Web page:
‘Shortlisted’ by Renee Knake
Renee Knake of the University of Houston Law Center has coauthored a new book, Shortlisted: Women in the Shadows of the Supreme Court, available now.
Professor Knake is an internationally recognized expert on professional responsibility and legal ethics – her research focuses, in part, on innovation in the regulation of legal services, proposing access to justice reforms.
From the publisher:
In 1981, after almost two centuries of exclusively male appointments, Sandra Day O’Connor became the first female Supreme Court Justice of the United States, a significant historical moment and a symbolic triumph for supporters of women’s rights. Most do not know, however, about the remarkable women shortlisted for the Supreme Court in the decades before O’Connor’s success. Since the 1930s, nine women were formally considered for a seat on the Supreme Court, but were ultimately passed over. Shortlisted gives them the recognition they deserve. Award-winning scholars Renee Knake Jefferson and Hannah Brenner Johnson rely on previously unpublished materials to illustrate the professional and personal lives of these accomplished women. From Florence Allen, the first woman judge in Ohio, and the first to appear on a president’s list for the Court, to Cornelia Kennedy, the first woman to serve as chief judge of a US district court, shortlisted by Ford, Nixon, and Reagan, Shortlisted shares the often overlooked stories of those who paved the way for women’s representation throughout the legal profession and beyond. In addition to filling a notable historical gap, the book exposes the harms of shortlisting―it reveals how adding qualified female candidates to a list but passing over them ultimately creates the appearance of diversity while preserving the status quo. With the stories of these nine exemplary women as a framework, Shortlisted offers all women a valuable set of strategies for upending the injustices that still endure. It is a must-read for those vying for positions of power as well as for those who select them.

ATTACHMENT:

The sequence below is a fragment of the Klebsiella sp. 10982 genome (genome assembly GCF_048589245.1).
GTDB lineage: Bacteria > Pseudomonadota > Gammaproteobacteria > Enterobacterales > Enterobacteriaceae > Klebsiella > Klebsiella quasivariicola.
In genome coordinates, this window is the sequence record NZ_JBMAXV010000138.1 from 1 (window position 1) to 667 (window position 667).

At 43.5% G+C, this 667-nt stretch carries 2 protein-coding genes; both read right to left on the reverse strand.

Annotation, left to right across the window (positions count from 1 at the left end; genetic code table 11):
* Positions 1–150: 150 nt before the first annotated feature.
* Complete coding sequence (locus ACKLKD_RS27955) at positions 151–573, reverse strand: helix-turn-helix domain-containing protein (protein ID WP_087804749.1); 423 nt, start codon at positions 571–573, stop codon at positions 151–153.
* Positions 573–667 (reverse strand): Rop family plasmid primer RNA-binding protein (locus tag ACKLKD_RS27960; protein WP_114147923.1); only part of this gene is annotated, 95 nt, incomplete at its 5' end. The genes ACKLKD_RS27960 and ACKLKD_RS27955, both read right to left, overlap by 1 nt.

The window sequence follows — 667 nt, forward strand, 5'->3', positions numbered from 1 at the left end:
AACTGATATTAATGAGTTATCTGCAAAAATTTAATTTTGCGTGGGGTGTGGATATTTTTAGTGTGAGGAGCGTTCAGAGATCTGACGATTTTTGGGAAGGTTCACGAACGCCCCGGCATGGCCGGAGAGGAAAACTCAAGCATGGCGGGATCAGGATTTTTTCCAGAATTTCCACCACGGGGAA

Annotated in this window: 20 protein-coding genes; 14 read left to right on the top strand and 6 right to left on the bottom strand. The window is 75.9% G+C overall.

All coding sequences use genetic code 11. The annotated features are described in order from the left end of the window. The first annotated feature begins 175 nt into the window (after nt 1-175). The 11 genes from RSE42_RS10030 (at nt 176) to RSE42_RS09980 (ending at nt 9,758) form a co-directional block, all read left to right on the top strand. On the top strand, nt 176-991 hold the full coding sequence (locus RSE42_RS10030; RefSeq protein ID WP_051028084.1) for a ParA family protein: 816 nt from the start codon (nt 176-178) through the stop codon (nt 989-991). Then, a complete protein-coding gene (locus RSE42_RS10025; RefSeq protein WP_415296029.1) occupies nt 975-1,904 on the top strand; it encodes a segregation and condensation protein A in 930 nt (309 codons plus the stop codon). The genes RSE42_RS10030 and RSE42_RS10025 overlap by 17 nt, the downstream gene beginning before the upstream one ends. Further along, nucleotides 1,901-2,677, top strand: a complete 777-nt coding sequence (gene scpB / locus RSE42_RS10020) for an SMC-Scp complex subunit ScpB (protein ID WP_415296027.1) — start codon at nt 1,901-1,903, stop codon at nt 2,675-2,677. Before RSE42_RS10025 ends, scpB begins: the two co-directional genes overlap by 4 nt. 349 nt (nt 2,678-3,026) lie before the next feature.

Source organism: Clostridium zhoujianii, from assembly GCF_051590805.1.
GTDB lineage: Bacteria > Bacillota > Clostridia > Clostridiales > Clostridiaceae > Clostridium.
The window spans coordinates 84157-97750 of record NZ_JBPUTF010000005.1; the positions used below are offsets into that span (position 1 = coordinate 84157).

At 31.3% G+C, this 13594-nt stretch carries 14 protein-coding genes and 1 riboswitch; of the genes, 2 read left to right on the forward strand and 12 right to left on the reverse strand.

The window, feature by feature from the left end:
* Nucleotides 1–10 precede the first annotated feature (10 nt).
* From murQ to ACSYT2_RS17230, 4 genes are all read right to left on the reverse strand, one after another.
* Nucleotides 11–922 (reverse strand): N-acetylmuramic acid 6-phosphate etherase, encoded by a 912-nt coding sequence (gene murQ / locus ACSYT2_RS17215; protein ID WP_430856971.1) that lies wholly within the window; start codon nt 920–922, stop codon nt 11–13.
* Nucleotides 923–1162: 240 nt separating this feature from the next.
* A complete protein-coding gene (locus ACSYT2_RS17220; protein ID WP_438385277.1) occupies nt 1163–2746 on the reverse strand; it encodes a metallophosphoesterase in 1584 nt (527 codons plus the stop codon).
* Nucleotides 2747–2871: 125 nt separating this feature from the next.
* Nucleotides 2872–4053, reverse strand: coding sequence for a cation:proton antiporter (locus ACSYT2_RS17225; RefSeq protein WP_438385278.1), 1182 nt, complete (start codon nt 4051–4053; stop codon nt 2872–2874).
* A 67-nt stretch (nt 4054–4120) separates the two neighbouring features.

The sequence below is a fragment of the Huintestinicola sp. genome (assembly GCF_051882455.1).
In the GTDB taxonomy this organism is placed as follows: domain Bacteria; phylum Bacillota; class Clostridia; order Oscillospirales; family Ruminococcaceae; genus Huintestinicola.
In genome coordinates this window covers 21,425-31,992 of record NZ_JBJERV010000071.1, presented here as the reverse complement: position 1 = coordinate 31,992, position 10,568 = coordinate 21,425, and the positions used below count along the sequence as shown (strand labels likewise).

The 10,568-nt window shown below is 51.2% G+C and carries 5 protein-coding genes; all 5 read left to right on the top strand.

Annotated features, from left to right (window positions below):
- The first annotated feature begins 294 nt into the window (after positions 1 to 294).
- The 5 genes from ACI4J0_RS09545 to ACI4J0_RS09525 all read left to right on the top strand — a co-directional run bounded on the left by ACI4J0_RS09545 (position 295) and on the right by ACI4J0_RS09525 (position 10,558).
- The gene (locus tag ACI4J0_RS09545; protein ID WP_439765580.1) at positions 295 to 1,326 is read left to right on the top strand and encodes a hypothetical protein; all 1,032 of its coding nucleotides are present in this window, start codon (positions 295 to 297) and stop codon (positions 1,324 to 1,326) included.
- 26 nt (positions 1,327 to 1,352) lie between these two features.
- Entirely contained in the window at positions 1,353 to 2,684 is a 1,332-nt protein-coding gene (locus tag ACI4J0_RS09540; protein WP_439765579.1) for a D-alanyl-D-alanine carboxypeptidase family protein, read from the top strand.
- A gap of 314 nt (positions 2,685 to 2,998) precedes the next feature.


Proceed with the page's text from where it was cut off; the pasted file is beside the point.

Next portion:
Watch a video of Professor Knake discussing the inspiration for the book below.
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